# Exercise Sheet 3 - Solutions

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1 Algebraic Geometry D-MATH, FS 2016 Prof. Pandharipande Exercise Sheet 3 - Solutions 1. Prove the following basic facts about algebraic maps. a) For f : X Y and g : Y Z algebraic morphisms of quasi-projective varieties, the composition g f : X Z is algebraic. b) For affine varieties V C n, W C m, the algebraic maps V W are exactly given by f : V C m, v (f 1 (v),..., f m (v)), where f 1,..., f m Γ(V ) are algebraic functions on V such that the image of the map f above is contained in W. c) For quasi-projective varieties X, Y and a cover X = i I V i of X with open subsets V i, a map ϕ : X Y is algebraic if and only if the restriction ϕ Vi is algebraic for all i I. In particular, for an open cover Y = i I W i it suffices to check that ϕ 1 (W i ) is open in X and that is algebraic for all i I. ϕ ϕ 1 (W i ) : ϕ 1 (W i ) W i d) Show that the statement in b) remains true if V is a quasi-projective variety. e) If X P n is a quasi-projective variety and if F 0,..., F m C[Z 0,..., Z m ] are homogeneous polynomials of the same degree, which do not have a common zero on X, then Solution defines an algebraic morphism. F : X P m, ξ [F 0 (ξ),..., F m (ξ)] a) The map g f is continuous with respect to the Zariski topology as the composition of two continuous functions. For W Z open and h : W C algebraic, we have that h g : g 1 (W ) C is algebraic because g is algebraic and then h g f : f 1 (g 1 (W )) C is algebraic as f is algebraic.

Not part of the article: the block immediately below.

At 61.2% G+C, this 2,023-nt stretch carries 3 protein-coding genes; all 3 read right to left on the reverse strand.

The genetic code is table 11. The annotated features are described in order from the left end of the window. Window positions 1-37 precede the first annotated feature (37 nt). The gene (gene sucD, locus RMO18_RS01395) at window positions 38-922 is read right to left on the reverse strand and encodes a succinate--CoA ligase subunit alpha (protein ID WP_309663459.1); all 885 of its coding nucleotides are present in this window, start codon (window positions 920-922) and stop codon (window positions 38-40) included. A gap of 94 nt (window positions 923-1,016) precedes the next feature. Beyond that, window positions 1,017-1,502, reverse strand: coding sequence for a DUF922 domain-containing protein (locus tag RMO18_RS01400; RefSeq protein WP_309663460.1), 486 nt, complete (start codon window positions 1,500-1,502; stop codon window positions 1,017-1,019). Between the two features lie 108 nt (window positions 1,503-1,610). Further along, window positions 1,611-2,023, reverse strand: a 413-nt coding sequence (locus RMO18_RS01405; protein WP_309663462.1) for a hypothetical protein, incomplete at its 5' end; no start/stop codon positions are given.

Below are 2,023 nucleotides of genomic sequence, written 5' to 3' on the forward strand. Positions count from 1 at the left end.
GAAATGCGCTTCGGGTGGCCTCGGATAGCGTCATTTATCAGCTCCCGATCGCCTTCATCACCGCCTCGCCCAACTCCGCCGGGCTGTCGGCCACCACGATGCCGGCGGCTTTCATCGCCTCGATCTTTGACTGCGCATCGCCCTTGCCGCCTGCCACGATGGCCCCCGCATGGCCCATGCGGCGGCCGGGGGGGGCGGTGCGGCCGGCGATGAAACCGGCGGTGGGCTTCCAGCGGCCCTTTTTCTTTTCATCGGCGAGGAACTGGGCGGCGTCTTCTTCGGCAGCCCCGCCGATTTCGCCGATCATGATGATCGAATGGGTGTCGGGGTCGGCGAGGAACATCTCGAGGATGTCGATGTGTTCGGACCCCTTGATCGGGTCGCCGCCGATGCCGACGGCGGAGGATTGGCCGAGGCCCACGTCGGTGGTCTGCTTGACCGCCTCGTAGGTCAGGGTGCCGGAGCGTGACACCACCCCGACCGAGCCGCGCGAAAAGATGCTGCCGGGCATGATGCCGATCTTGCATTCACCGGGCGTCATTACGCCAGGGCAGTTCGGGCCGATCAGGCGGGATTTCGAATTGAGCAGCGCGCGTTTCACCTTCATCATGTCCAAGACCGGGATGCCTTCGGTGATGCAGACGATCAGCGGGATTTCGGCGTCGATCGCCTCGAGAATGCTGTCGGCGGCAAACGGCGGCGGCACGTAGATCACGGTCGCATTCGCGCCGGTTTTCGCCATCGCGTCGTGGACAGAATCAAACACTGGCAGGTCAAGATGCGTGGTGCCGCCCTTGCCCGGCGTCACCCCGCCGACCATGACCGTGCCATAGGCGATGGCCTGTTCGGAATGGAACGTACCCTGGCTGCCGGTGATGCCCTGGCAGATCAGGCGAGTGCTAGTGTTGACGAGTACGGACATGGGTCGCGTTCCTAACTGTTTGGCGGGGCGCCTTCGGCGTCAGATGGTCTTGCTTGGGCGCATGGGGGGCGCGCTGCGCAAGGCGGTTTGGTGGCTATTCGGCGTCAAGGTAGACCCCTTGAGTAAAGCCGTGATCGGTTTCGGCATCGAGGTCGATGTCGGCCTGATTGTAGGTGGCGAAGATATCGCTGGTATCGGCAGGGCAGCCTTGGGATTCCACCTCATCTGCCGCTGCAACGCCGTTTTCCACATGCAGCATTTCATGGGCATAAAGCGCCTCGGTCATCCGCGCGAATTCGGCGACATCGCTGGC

2 b) First for f 1,..., f m Γ(V ) such that f = (f 1,..., f m ) has image in W, the map f is algebraic. Indeed, for W W a closed set cut out by polynomials g 1,..., g r C[y 1,..., y m ], the set f 1 (W ) is cut out in V by the equations g i (f 1 (x 1,..., x n ),..., f m (x 1,..., x n )) = 0 for i = 1,..., r. As all g i and f j are given by polynomials (recall Γ(V ) = C[x 1,..., x n ]/I(V )), these equations are again polynomials, so indeed f 1 (W ) is a closed set. On the other hand let S W be open and h : S C be algebraic. Then locally, h is given as the quotient h = g 1 /g 2 for two polynomials g 1, g 2. But then h f is locally given as the quotient of the polynomials g 1 (f 1,..., f m ) and g 2 (f 1,..., f m ), so it is again algebraic. Now assume conversely that f : V W is algebraic. Then as the functions y 1,..., y m : W C are algebraic, the compositions f 1 = y 1 f,..., f m = y m f are all algebraic functions on V, hence contained in Γ(V ). But then f = (f 1,..., f m ) is of the claimed form, finishing the proof. c) First we note that the inclusions V i X are algebraic. Indeed, the V i carry the subset topology from the Zariski topology on X and for an algebraic function on some open set W X, its restriction to V i W is still algebraic. Hence one direction of the statement above is clear: if ϕ is algebraic, we know ϕ Vi is just the composition of the inclusion V i X with the map ϕ and so it is again algebraic. On the other hand let all the ϕ Vi be algebraic. Then, as continuity of a function can be checked on an open cover of the domain, the function ϕ is continuous. On the other hand, for any algebraic function h on an open subset W Y, the function h ϕ defined on ϕ 1 (W ) is algebraic on all open sets ϕ 1 (W ) V i by assumption, and these sets cover ϕ 1 (W ). But the definition of an algebraic function can be checked locally, so indeed h ϕ is algebraic. d) Let V = i I V i be a cover of V by affine varieties V i. Then a map f = (f 1,..., f n ) : V W is algebraic iff f Vi is algebraic for all i I. But now we are in the situation of b), so f Vi is algebraic iff all component functions f j Vi are algebraic. Again using the last exercise part, this is the case iff the functions f j are algebraic, which finishes the proof. e) One verifies immediately that the fact that all F i have the same degree implies that F is well-defined, that is independent of the representative ξ C n+1 \{0} of [ξ] X P n. By the previous exercise, we may check that F is algebraic on the preimages of an open cover of P m. Let us choose the standard open cover P m = m i=0 U i with U i = {[x 0,..., x m ] : x i 0} = C m. We have F 1 (U i ) = X \ V (F i ) is indeed an open set and here we have F : F 1 (U i ) U i ( C n ) F [ξ] [F 0 (ξ),..., F m (ξ)] 0 (ξ),..., F i(ξ),..., Fm(ξ) F i (ξ) F i (ξ) F i. (ξ) But all functions F j F i is algebraic. are algebraic by definition, so by part d) the map F